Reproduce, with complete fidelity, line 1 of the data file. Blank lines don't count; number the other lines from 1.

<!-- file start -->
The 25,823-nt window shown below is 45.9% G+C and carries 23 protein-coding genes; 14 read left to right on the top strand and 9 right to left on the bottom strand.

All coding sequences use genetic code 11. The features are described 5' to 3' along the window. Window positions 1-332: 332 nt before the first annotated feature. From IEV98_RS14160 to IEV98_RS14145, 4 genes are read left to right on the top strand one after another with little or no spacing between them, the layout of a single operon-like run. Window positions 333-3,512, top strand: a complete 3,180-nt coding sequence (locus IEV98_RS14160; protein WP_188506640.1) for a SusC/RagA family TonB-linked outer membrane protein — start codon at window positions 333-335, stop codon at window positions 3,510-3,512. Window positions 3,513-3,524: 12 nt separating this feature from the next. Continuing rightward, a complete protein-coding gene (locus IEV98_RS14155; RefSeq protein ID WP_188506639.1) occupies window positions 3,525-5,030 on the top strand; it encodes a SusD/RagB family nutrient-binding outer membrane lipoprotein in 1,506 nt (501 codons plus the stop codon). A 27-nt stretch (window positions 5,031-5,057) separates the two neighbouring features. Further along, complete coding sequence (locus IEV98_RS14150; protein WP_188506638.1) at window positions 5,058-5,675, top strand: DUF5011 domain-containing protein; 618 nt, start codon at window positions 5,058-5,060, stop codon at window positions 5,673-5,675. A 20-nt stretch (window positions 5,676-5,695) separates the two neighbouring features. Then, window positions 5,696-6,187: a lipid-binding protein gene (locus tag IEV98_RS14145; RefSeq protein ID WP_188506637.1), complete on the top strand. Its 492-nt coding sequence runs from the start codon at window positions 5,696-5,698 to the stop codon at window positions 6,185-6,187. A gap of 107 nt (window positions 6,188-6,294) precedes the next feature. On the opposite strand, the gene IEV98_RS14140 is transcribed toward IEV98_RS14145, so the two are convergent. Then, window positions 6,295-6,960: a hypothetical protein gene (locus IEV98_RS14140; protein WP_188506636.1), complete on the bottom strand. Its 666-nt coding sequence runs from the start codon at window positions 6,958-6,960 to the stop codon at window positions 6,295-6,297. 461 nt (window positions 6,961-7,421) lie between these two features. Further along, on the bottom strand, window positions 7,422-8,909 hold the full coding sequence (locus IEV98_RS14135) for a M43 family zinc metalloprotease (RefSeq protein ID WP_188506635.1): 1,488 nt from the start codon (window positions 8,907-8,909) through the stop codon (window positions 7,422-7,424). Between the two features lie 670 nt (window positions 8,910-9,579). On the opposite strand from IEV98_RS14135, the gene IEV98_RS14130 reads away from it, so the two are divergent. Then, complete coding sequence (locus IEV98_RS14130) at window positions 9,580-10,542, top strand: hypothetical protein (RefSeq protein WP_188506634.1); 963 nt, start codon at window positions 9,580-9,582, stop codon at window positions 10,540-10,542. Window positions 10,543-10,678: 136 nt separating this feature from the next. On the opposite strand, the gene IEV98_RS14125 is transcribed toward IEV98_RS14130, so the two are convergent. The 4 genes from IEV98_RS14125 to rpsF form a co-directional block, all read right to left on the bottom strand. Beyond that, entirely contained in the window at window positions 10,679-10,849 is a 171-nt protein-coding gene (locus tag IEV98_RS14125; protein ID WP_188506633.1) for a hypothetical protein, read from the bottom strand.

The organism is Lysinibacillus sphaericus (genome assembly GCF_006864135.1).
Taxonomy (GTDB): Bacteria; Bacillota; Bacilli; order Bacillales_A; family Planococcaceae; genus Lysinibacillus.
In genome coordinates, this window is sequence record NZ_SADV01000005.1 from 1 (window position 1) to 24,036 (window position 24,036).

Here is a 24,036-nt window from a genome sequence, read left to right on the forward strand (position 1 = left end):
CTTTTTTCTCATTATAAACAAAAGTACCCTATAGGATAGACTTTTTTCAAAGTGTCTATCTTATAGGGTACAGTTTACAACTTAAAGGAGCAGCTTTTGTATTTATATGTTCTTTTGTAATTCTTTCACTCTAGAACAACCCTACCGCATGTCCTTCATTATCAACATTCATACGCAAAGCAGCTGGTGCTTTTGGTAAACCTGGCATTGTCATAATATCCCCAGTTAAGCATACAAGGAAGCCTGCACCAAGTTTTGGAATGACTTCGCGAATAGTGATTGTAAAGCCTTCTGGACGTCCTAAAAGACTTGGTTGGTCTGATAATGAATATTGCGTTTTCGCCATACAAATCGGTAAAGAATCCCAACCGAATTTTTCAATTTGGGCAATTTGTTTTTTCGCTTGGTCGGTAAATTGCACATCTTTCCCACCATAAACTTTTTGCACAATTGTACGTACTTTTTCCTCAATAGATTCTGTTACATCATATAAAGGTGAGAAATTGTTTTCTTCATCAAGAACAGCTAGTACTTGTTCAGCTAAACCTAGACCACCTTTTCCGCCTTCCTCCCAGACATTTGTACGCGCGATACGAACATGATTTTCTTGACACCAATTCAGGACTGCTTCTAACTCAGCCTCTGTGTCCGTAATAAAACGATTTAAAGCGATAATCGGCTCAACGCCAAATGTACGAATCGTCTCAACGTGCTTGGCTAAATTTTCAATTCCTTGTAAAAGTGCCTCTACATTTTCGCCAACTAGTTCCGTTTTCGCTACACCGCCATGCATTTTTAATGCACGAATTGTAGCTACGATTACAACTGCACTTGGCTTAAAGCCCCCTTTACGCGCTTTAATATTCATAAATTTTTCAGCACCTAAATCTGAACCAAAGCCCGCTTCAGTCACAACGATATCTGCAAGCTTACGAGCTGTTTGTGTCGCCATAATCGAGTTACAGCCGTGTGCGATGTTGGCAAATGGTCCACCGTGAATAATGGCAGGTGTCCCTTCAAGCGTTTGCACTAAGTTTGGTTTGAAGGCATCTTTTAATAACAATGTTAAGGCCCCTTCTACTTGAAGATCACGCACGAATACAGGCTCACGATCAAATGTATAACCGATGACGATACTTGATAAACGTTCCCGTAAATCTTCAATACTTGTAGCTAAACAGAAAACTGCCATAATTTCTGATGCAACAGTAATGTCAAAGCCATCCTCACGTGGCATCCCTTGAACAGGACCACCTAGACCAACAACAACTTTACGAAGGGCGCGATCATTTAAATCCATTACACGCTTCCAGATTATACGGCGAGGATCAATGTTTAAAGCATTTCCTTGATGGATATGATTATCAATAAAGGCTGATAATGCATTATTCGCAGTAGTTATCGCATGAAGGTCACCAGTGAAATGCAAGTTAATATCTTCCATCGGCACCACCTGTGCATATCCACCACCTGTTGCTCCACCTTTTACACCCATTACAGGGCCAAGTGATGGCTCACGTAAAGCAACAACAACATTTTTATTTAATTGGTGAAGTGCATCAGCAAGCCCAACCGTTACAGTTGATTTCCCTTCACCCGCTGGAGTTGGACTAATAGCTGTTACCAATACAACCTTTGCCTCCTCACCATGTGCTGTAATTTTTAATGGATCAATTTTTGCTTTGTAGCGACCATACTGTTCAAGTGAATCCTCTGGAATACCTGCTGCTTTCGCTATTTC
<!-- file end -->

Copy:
The 25,823-nt window shown below is 45.9% G+C and carries 23 protein-coding genes; 14 read left to right on the top strand and 9 right to left on the bottom strand.